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CAN-SPAM: A Headache for Channel Marketers

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The CAN-SPAM Act of 2003 has not solved the spam issue, but it has put a lot of hurdles in front of legitimate email marketers.

What it has really accomplished is to give the Feds the tool to prosecute—a tool that didn't exist before. That's a good thing if it cuts down on the email in my inbox and addresses the need for tight corporate filters. The real challenge is for channel marketers trying to apply "brand-wide suppression" when dealing with VARs, partners and remote sales teams.

A Few Details About CAN-SPAM

Important to note is that the law, which became effective January 1, 2004, covers "commercial electronic mail messages." In other words, it covers any electronic mail message the primary purpose of which is a commercial advertisement or promotion of a commercial product or service (including Web site content operated for a commercial purpose).

A "transactional or relationship message"—email that facilitates an agreed-upon transaction or updates a customer in an existing business relationship with respect to an ongoing commercial relationship involving the purchase or use of products by the sender—may not contain false or misleading routing information, but otherwise it is exempt from most provisions of the CAN-SPAM Act. So, the takeaway here is that CAN-SPAM primarily deals with your lead or prospect list.


The Federal Trade Commission (FTC) is expected to issue new guidelines in September. Many companies, such as Kodak, have submitted feedback and recommendations on how this law needs to be clearer in its treatment of B2B communications.

As it exists today, CAN-SPAM applies to B2B communications in exactly the same way that it applies to B2C email marketing. It does not differentiate between large-scale outbound communications and a single email sent by a single sales rep. The key to determining whether it applies to you is to establish the primary purpose of the message—does it advertise your company's product or service?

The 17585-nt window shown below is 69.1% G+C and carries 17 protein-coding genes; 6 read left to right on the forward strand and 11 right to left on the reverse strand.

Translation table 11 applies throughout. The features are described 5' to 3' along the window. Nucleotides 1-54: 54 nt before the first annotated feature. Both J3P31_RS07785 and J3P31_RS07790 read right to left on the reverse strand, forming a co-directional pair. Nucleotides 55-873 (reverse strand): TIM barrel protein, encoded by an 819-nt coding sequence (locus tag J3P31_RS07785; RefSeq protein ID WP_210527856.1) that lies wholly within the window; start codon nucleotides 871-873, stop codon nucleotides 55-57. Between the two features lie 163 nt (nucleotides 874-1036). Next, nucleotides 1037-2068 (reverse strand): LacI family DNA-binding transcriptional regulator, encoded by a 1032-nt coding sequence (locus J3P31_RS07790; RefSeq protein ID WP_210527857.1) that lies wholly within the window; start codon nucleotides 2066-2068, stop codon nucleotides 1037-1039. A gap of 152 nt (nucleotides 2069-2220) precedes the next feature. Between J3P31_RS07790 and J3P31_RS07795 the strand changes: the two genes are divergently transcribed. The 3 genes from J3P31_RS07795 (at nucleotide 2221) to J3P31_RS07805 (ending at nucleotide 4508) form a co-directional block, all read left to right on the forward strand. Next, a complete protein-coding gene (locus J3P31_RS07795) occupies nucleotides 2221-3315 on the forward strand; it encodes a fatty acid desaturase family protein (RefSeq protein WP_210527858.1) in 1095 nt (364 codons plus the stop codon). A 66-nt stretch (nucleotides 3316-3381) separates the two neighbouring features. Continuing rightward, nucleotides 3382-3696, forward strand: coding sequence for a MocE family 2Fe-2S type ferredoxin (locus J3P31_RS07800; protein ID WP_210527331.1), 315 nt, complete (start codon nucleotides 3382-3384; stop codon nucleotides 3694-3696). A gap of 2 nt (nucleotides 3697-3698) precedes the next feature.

Recommendations for Compliance

Here are some recommendations to ensure you comply with the Act:

  1. All emails should include a way to unsubscribe. The sales rep could include something like this: "Let me know if you prefer not to get emails from me or XYZ."

  2. All emails should include your physical address.

  3. All email sender information should be accurate and reflect the server used to send the message. The bottom line is this: the recipient must be able to tell who sent it.

  4. All subject lines should not be deceptive.

  5. All senders must honor unsubscribe requests within 10 business days of the request. You might have your remote people forward requests to HQ for flagging if they cannot access your production or marketing contact database.

Numbers one and five are tricky if you are a channel company that relies on resellers and remote sales representatives. Following the letter of the law can be a very cumbersome proposition.

This is why some companies have adopted a "do as much as we can feasibly do without incurring enormous expense and inconvenience" approach.

Most are following these recommendations for outbound "corporate" marketing campaigns but not yet enforcing them upon distributed sales organizations for customers and leads that have opted in.

Cold leads are where the law should be followed in the strictest interpretation, rentals and so on. As most email marketers know, this is also the most expensive form of email marketing and has the lowest ROI.

As marketers, our drive to centralized databases to deploy integrated marketing campaigns, manage the lead generation process and improve reporting has additionally created the ability and necessity to manage our opt-out/unsubscribe/do-not-contact flagging of contact records.

This is easy when all campaigns and communications are done from "corporate." When leads are distributed to the field, however, there is increasing risk of noncompliance with CAN-SPAM. The details of what this means appear to still be a gray area, as are the penalties. Most agree that when a lead has responded to an offer and therefore "consented" to being contacted, it falls more into the "relationship" definition. The strictest interpretation, therefore, does not apply.

In discussing this problem with B2B technology companies in the mid-market (IMR) and in the large enterprise space (HP and Kodak), there appears to be a wait-and-see attitude. Organizations have put in place standards and requirements for their sales teams to avoid outright noncompliance, but they have not gone so far as to institute complete control over their sales team's communications.

For cold calls, the best advice might be to pick up the telephone until the FTC releases its September interpretation.


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Mark Littrell is a marketing manager at Information Management Research, Inc. Reach him at markl@imrgold.com.

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